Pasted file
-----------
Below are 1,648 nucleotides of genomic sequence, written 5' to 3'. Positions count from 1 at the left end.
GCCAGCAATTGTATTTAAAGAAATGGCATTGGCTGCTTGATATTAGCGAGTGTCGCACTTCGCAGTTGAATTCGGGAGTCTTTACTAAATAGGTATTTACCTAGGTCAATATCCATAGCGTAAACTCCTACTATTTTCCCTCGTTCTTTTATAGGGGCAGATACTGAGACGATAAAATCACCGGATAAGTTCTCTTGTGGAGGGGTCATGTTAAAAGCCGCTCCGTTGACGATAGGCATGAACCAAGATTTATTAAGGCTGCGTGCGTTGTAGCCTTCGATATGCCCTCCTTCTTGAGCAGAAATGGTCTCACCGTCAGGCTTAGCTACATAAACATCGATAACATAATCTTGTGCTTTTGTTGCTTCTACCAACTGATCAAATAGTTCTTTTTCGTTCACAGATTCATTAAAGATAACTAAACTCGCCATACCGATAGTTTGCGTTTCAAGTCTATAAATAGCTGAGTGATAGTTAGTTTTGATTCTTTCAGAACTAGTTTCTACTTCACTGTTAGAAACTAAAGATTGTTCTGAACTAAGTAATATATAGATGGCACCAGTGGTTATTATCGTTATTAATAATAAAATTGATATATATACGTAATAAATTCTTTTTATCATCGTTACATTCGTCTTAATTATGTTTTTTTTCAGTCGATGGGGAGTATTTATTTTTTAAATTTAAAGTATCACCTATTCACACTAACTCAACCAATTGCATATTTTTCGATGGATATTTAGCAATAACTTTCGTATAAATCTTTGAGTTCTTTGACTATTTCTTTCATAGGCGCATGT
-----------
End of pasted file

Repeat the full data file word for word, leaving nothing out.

Below are 1,648 nucleotides of genomic sequence, written 5' to 3'. Positions count from 1 at the left end.
GCCAGCAATTGTATTTAAAGAAATGGCATTGGCTGCTTGATATTAGCGAGTGTCGCACTTCGCAGTTGAATTCGGGAGTCTTTACTAAATAGGTATTTACCTAGGTCAATATCCATAGCGTAAACTCCTACTATTTTCCCTCGTTCTTTTATAGGGGCAGATACTGAGACGATAAAATCACCGGATAAGTTCTCTTGTGGAGGGGTCATGTTAAAAGCCGCTCCGTTGACGATAGGCATGAACCAAGATTTATTAAGGCTGCGTGCGTTGTAGCCTTCGATATGCCCTCCTTCTTGAGCAGAAATGGTCTCACCGTCAGGCTTAGCTACATAAACATCGATAACATAATCTTGTGCTTTTGTTGCTTCTACCAACTGATCAAATAGTTCTTTTTCGTTCACAGATTCATTAAAGATAACTAAACTCGCCATACCGATAGTTTGCGTTTCAAGTCTATAAATAGCTGAGTGATAGTTAGTTTTGATTCTTTCAGAACTAGTTTCTACTTCACTGTTAGAAACTAAAGATTGTTCTGAACTAAGTAATATATAGATGGCACCAGTGGTTATTATCGTTATTAATAATAAAATTGATATATATACGTAATAAATTCTTTTTATCATCGTTACATTCGTCTTAATTATGTTTTTTTTCAGTCGATGGGGAGTATTTATTTTTTAAATTTAAAGTATCACCTATTCACACTAACTCAACCAATTGCATATTTTTCGATGGATATTTAGCAATAACTTTCGTATAAATCTTTGAGTTCTTTGACTATTTCTTTCATAGGCGCATGT